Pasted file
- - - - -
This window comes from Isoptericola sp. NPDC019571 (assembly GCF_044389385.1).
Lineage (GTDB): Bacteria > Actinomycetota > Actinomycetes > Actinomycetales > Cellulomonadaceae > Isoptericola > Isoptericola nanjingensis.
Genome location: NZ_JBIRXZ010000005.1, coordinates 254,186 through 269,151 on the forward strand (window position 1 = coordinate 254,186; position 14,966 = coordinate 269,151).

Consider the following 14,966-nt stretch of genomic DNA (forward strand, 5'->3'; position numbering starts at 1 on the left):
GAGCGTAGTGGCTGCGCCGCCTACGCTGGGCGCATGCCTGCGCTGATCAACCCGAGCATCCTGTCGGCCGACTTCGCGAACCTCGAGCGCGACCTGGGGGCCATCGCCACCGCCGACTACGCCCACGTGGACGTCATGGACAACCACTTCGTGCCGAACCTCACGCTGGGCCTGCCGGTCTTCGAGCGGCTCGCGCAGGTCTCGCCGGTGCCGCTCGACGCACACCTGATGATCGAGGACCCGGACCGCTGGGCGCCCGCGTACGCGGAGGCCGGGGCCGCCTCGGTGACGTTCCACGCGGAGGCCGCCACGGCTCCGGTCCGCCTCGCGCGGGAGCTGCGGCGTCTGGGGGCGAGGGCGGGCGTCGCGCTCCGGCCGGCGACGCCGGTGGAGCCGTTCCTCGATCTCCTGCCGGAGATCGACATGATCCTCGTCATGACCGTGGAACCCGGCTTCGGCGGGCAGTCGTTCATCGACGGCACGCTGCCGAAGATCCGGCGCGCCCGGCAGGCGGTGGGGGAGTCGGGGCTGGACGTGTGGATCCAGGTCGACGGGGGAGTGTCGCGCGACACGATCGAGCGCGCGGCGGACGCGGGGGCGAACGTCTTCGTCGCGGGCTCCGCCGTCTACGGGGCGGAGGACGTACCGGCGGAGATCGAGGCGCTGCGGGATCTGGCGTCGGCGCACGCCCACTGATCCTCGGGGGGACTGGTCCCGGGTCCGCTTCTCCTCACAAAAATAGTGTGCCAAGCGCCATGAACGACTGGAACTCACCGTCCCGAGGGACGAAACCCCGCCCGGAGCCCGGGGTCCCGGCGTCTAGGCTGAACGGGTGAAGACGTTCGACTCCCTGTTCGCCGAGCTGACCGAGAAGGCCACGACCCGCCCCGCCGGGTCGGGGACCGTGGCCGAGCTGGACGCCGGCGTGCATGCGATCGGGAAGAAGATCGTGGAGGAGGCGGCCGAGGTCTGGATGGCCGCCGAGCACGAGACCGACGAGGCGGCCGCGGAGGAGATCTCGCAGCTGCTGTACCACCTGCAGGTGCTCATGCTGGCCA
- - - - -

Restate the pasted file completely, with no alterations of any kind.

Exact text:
This window comes from Isoptericola sp. NPDC019571 (assembly GCF_044389385.1).
Lineage (GTDB): Bacteria > Actinomycetota > Actinomycetes > Actinomycetales > Cellulomonadaceae > Isoptericola > Isoptericola nanjingensis.
Genome location: NZ_JBIRXZ010000005.1, coordinates 254,186 through 269,151 on the forward strand (window position 1 = coordinate 254,186; position 14,966 = coordinate 269,151).

Consider the following 14,966-nt stretch of genomic DNA (forward strand, 5'->3'; position numbering starts at 1 on the left):
GAGCGTAGTGGCTGCGCCGCCTACGCTGGGCGCATGCCTGCGCTGATCAACCCGAGCATCCTGTCGGCCGACTTCGCGAACCTCGAGCGCGACCTGGGGGCCATCGCCACCGCCGACTACGCCCACGTGGACGTCATGGACAACCACTTCGTGCCGAACCTCACGCTGGGCCTGCCGGTCTTCGAGCGGCTCGCGCAGGTCTCGCCGGTGCCGCTCGACGCACACCTGATGATCGAGGACCCGGACCGCTGGGCGCCCGCGTACGCGGAGGCCGGGGCCGCCTCGGTGACGTTCCACGCGGAGGCCGCCACGGCTCCGGTCCGCCTCGCGCGGGAGCTGCGGCGTCTGGGGGCGAGGGCGGGCGTCGCGCTCCGGCCGGCGACGCCGGTGGAGCCGTTCCTCGATCTCCTGCCGGAGATCGACATGATCCTCGTCATGACCGTGGAACCCGGCTTCGGCGGGCAGTCGTTCATCGACGGCACGCTGCCGAAGATCCGGCGCGCCCGGCAGGCGGTGGGGGAGTCGGGGCTGGACGTGTGGATCCAGGTCGACGGGGGAGTGTCGCGCGACACGATCGAGCGCGCGGCGGACGCGGGGGCGAACGTCTTCGTCGCGGGCTCCGCCGTCTACGGGGCGGAGGACGTACCGGCGGAGATCGAGGCGCTGCGGGATCTGGCGTCGGCGCACGCCCACTGATCCTCGGGGGGACTGGTCCCGGGTCCGCTTCTCCTCACAAAAATAGTGTGCCAAGCGCCATGAACGACTGGAACTCACCGTCCCGAGGGACGAAACCCCGCCCGGAGCCCGGGGTCCCGGCGTCTAGGCTGAACGGGTGAAGACGTTCGACTCCCTGTTCGCCGAGCTGACCGAGAAGGCCACGACCCGCCCCGCCGGGTCGGGGACCGTGGCCGAGCTGGACGCCGGCGTGCATGCGATCGGGAAGAAGATCGTGGAGGAGGCGGCCGAGGTCTGGATGGCCGCCGAGCACGAGACCGACGAGGCGGCCGCGGAGGAGATCTCGCAGCTGCTGTACCACCTGCAGGTGCTCATGCTGGCCA